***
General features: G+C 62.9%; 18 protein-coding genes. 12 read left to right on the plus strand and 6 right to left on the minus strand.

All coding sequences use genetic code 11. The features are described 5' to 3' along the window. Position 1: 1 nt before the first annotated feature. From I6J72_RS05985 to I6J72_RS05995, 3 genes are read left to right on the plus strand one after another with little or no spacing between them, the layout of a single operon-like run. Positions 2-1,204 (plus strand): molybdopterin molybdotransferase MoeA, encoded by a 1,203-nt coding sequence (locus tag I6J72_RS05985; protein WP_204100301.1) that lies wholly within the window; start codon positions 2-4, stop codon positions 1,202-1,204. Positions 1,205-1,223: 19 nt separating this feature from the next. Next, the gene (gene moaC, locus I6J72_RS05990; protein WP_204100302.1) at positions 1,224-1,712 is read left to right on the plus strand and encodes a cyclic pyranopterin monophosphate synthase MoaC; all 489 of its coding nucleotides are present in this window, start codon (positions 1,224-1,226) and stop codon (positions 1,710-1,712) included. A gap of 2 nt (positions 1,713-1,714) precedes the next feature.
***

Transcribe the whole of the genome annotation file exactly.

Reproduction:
General features: G+C 62.9%; 18 protein-coding genes. 12 read left to right on the plus strand and 6 right to left on the minus strand.

All coding sequences use genetic code 11. The features are described 5' to 3' along the window. Position 1: 1 nt before the first annotated feature. From I6J72_RS05985 to I6J72_RS05995, 3 genes are read left to right on the plus strand one after another with little or no spacing between them, the layout of a single operon-like run. Positions 2-1,204 (plus strand): molybdopterin molybdotransferase MoeA, encoded by a 1,203-nt coding sequence (locus tag I6J72_RS05985; protein WP_204100301.1) that lies wholly within the window; start codon positions 2-4, stop codon positions 1,202-1,204. Positions 1,205-1,223: 19 nt separating this feature from the next. Next, the gene (gene moaC, locus I6J72_RS05990; protein WP_204100302.1) at positions 1,224-1,712 is read left to right on the plus strand and encodes a cyclic pyranopterin monophosphate synthase MoaC; all 489 of its coding nucleotides are present in this window, start codon (positions 1,224-1,226) and stop codon (positions 1,710-1,712) included. A gap of 2 nt (positions 1,713-1,714) precedes the next feature.